The Fundamental Truth about Good Oils

The Fundamental Truth about Good Oils

The Fundamental Truth about Good Oils 

by Vanita Dahia

Take the confusion out of healthy versus bad fats or oils. The clinical importance of essential omega-3 fatty acids as core building blocks of cell membranes and cellular communication are paramount in health and disease.

Fatty acid abnormalities are found in people with pain and inflammation, heart disease, depression and behaviour disorders.

What are Essential Fatty Acids?

Essential fatty acids (EFAs) are a type of fatty acid that the body cannot produce on its own. They must be obtained from the diet. There are two main types of essential fatty acids:

  • Omega-3 fatty acids: Omega-3 fatty acids are important for brain development and function, heart health, and inflammation.
  • Omega-6 fatty acids: Omega-6 fatty acids are important for skin health, immune function, and inflammation.

Why are essential Fatty acids needed?

EFAs are important for a number of reasons, including:

  • Brain development and function: EFAs are essential for the development and function of the brain. They are also important for cognitive function, memory, and learning.
  • Heart health: EFAs help to reduce inflammation and improve blood flow. This can help to protect against heart disease.
  • Inflammation: EFAs help to reduce inflammation throughout the body. This can help to relieve pain and improve symptoms of conditions such as arthritis and asthma.
  • Skin health: EFAs help to keep the skin healthy and hydrated. They are also important for wound healing.
  • Immune function: EFAs help to support the immune system. They are important for fighting off infection and disease.

DHA and the brain

Docosahexaenoic acid (DHA) is an omega-3 fatty acid that is important for brain development and function. It is the most abundant omega-3 fatty acid in the brain and is found in high concentrations in the retina of the eye.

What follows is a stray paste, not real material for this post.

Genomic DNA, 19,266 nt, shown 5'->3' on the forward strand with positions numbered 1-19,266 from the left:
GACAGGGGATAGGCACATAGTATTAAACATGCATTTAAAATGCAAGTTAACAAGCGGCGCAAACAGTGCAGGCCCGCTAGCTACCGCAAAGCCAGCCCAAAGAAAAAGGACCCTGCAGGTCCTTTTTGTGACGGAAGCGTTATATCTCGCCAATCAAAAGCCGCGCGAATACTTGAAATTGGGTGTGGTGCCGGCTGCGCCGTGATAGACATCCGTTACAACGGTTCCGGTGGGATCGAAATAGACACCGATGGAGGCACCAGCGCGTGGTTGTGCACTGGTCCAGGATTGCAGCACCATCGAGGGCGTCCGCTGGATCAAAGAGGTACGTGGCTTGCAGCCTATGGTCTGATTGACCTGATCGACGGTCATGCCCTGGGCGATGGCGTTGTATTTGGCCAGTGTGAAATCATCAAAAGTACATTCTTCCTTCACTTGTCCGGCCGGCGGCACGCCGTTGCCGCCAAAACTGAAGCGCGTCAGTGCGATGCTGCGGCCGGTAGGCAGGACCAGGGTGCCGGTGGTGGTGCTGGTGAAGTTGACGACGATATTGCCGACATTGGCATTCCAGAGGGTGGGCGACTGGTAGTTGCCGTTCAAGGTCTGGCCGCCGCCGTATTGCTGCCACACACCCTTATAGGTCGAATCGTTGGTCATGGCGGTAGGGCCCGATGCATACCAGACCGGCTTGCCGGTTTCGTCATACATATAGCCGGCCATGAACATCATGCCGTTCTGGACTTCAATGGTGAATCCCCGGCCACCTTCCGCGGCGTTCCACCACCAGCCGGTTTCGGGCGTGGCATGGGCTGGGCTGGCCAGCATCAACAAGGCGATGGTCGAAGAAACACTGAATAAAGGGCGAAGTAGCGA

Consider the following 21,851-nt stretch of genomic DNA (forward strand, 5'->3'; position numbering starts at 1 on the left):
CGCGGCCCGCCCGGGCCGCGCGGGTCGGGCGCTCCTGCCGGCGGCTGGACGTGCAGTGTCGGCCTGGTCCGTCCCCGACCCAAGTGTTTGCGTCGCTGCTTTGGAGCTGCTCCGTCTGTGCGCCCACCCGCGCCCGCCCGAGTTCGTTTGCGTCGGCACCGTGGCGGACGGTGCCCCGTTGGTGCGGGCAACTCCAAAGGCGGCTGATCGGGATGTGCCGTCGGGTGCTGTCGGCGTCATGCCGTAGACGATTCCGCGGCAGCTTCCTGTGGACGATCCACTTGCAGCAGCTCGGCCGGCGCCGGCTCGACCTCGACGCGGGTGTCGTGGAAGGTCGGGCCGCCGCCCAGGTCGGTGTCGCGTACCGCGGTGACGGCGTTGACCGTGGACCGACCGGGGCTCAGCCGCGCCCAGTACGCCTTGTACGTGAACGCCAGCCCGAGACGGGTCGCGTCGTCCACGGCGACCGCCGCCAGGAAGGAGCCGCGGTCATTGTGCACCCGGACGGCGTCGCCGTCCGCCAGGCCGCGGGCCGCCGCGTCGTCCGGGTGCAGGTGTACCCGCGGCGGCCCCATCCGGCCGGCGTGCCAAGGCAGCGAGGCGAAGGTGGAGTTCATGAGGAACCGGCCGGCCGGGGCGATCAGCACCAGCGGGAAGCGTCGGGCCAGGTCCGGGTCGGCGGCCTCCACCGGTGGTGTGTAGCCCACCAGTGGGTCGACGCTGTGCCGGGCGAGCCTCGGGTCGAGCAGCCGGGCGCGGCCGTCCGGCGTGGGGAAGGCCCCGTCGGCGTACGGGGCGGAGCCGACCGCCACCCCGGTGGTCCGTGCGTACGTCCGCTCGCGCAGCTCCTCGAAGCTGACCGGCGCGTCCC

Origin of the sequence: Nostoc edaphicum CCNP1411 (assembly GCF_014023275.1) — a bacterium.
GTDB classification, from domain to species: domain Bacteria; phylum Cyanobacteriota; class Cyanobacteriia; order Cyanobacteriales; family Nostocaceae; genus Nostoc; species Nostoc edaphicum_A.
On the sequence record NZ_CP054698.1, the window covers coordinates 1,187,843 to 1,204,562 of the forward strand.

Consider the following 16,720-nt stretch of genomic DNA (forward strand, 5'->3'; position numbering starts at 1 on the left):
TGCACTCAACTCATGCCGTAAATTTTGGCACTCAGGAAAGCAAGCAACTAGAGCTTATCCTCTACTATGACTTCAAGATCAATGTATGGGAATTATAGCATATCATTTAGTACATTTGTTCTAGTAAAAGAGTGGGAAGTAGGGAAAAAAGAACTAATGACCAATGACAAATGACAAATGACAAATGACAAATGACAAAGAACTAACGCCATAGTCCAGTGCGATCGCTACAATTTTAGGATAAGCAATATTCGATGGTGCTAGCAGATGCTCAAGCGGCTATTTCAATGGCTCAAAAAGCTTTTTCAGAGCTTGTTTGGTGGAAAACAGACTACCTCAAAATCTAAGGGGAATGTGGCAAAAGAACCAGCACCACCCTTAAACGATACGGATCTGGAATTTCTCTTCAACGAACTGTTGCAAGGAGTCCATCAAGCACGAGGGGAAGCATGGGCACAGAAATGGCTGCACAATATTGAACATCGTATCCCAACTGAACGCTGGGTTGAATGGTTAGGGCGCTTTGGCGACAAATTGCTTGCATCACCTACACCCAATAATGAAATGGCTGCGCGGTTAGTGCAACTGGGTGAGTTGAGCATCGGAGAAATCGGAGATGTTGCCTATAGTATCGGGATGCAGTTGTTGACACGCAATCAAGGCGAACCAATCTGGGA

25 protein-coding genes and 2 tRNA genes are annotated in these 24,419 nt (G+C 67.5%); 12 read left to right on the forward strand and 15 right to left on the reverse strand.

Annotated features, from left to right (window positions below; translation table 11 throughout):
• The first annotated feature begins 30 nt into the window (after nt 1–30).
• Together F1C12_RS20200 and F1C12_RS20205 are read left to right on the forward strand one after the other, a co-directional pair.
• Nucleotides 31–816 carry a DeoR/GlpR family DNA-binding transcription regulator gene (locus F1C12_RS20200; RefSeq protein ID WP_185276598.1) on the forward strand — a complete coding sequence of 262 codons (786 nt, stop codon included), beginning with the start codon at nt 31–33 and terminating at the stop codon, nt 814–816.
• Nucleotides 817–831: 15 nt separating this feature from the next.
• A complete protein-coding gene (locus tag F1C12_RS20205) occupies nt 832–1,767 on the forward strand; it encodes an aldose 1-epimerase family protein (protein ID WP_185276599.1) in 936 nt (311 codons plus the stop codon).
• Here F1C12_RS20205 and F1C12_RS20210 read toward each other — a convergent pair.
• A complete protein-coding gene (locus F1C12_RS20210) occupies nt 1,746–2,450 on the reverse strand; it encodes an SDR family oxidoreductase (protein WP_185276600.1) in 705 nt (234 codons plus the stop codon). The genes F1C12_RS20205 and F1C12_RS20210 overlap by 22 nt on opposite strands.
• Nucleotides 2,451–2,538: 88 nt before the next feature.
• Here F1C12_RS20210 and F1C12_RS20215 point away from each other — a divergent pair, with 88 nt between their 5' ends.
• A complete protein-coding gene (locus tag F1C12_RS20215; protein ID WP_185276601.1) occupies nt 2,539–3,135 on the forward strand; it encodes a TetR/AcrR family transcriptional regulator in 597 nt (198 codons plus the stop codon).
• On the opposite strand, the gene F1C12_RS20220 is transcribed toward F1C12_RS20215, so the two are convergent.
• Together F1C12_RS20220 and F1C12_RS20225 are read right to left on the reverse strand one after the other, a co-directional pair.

DHA plays a number of roles in the brain, including:

  • Building cell membranes: DHA is a major component of cell membranes in the brain. It helps to keep cell membranes fluid and flexible, which is important for communication between cells.
  • Synthesis of neurotransmitters: DHA is involved in the synthesis of neurotransmitters, such as dopamine and serotonin. These neurotransmitters are important for mood, learning, and memory.
  • Protecting against inflammation: DHA has anti-inflammatory properties. This can help to protect the brain from damage caused by inflammation.
  • Reducing the risk of dementia: DHA may help to reduce the risk of dementia, such as Alzheimer’s disease.
  • Improving cognitive function: DHA may improve cognitive function, such as memory and learning.

There are a number of ways to get DHA, including:

  • Eating fish: Fatty fish, such as salmon, tuna, and mackerel, are good sources of DHA.
  • Taking fish oil supplements: Fish oil supplements are a good way to get DHA if you do not eat fish regularly.
  • Taking DHA-rich foods: Some foods, such as eggs and infant formula, are fortified with DHA.

It is important to get enough DHA from the diet or from supplements. However, it is also important to get the right balance of omega-3 and omega-6 fatty acids. The ideal ratio of omega-3 to omega-6 fatty acids is 1:1. However, most people in the Western diet consume a much higher ratio of omega-6 to omega-3 fatty acids, which can contribute to inflammation.

Educational Webinar

The Fundamental Truth about Good Oils 

This webinar is designed to iron out the classes or essential fatty acids (EFA’s), the inflammatory cascade and differentiate between pro- vs anti-inflammatory EFA’s

In this webinar, you will learn:

  • Interrelationship between fatty acids
  • Therapeutic value of EFA’s
  • Clinical signs to assess fatty acid balance
  • Testing for EFA levels
  • Understanding the lab results
  • Decipher which oils are best for you

Test for Essential Fatty Acids

Check if you are sufficient in your essential fatty acids with Essential Fatty Acid Questionnaire.

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